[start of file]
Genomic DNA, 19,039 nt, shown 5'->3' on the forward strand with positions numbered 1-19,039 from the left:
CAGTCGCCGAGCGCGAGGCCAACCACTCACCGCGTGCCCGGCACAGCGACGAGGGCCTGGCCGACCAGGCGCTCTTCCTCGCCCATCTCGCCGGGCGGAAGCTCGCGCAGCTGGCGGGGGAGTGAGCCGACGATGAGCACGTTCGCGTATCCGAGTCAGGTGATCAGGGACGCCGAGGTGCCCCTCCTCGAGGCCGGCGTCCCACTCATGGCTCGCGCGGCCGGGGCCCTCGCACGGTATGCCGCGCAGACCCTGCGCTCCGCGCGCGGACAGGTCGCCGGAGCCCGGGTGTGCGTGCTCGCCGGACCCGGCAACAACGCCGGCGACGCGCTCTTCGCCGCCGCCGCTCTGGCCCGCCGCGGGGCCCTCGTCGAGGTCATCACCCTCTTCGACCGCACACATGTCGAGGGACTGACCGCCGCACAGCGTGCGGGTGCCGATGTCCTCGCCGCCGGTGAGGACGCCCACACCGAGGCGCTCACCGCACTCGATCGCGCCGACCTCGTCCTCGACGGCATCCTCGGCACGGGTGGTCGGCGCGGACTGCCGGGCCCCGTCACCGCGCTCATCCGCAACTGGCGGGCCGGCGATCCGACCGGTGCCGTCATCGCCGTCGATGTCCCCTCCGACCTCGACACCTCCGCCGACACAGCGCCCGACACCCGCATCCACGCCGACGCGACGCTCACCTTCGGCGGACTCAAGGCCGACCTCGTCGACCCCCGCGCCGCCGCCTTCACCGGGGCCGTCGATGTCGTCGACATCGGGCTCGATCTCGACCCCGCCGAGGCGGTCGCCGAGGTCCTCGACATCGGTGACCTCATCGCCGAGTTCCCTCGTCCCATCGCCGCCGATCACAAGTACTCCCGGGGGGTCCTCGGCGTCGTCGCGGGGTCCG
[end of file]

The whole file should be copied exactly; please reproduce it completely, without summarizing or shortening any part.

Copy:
Genomic DNA, 19,039 nt, shown 5'->3' on the forward strand with positions numbered 1-19,039 from the left:
CAGTCGCCGAGCGCGAGGCCAACCACTCACCGCGTGCCCGGCACAGCGACGAGGGCCTGGCCGACCAGGCGCTCTTCCTCGCCCATCTCGCCGGGCGGAAGCTCGCGCAGCTGGCGGGGGAGTGAGCCGACGATGAGCACGTTCGCGTATCCGAGTCAGGTGATCAGGGACGCCGAGGTGCCCCTCCTCGAGGCCGGCGTCCCACTCATGGCTCGCGCGGCCGGGGCCCTCGCACGGTATGCCGCGCAGACCCTGCGCTCCGCGCGCGGACAGGTCGCCGGAGCCCGGGTGTGCGTGCTCGCCGGACCCGGCAACAACGCCGGCGACGCGCTCTTCGCCGCCGCCGCTCTGGCCCGCCGCGGGGCCCTCGTCGAGGTCATCACCCTCTTCGACCGCACACATGTCGAGGGACTGACCGCCGCACAGCGTGCGGGTGCCGATGTCCTCGCCGCCGGTGAGGACGCCCACACCGAGGCGCTCACCGCACTCGATCGCGCCGACCTCGTCCTCGACGGCATCCTCGGCACGGGTGGTCGGCGCGGACTGCCGGGCCCCGTCACCGCGCTCATCCGCAACTGGCGGGCCGGCGATCCGACCGGTGCCGTCATCGCCGTCGATGTCCCCTCCGACCTCGACACCTCCGCCGACACAGCGCCCGACACCCGCATCCACGCCGACGCGACGCTCACCTTCGGCGGACTCAAGGCCGACCTCGTCGACCCCCGCGCCGCCGCCTTCACCGGGGCCGTCGATGTCGTCGACATCGGGCTCGATCTCGACCCCGCCGAGGCGGTCGCCGAGGTCCTCGACATCGGTGACCTCATCGCCGAGTTCCCTCGTCCCATCGCCGCCGATCACAAGTACTCCCGGGGGGTCCTCGGCGTCGTCGCGGGGTCCG